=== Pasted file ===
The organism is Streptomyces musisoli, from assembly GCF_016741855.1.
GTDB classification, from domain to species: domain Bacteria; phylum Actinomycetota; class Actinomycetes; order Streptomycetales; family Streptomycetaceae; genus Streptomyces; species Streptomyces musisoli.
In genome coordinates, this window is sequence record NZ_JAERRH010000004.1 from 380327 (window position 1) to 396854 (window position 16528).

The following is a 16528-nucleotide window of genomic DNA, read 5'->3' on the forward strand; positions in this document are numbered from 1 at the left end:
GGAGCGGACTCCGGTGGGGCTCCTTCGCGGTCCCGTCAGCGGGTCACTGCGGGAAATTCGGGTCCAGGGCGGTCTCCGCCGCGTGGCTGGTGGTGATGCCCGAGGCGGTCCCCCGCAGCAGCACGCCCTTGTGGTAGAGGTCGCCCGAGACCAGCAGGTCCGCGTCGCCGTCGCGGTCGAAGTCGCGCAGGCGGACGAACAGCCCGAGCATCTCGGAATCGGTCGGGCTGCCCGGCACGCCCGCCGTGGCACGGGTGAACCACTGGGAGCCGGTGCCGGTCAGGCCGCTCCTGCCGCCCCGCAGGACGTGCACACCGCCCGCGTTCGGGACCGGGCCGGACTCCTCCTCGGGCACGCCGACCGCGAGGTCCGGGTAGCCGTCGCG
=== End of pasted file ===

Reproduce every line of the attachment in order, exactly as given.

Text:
The organism is Streptomyces musisoli, from assembly GCF_016741855.1.
GTDB classification, from domain to species: domain Bacteria; phylum Actinomycetota; class Actinomycetes; order Streptomycetales; family Streptomycetaceae; genus Streptomyces; species Streptomyces musisoli.
In genome coordinates, this window is sequence record NZ_JAERRH010000004.1 from 380327 (window position 1) to 396854 (window position 16528).

The following is a 16528-nucleotide window of genomic DNA, read 5'->3' on the forward strand; positions in this document are numbered from 1 at the left end:
GGAGCGGACTCCGGTGGGGCTCCTTCGCGGTCCCGTCAGCGGGTCACTGCGGGAAATTCGGGTCCAGGGCGGTCTCCGCCGCGTGGCTGGTGGTGATGCCCGAGGCGGTCCCCCGCAGCAGCACGCCCTTGTGGTAGAGGTCGCCCGAGACCAGCAGGTCCGCGTCGCCGTCGCGGTCGAAGTCGCGCAGGCGGACGAACAGCCCGAGCATCTCGGAATCGGTCGGGCTGCCCGGCACGCCCGCCGTGGCACGGGTGAACCACTGGGAGCCGGTGCCGGTCAGGCCGCTCCTGCCGCCCCGCAGGACGTGCACACCGCCCGCGTTCGGGACCGGGCCGGACTCCTCCTCGGGCACGCCGACCGCGAGGTCCGGGTAGCCGTCGCG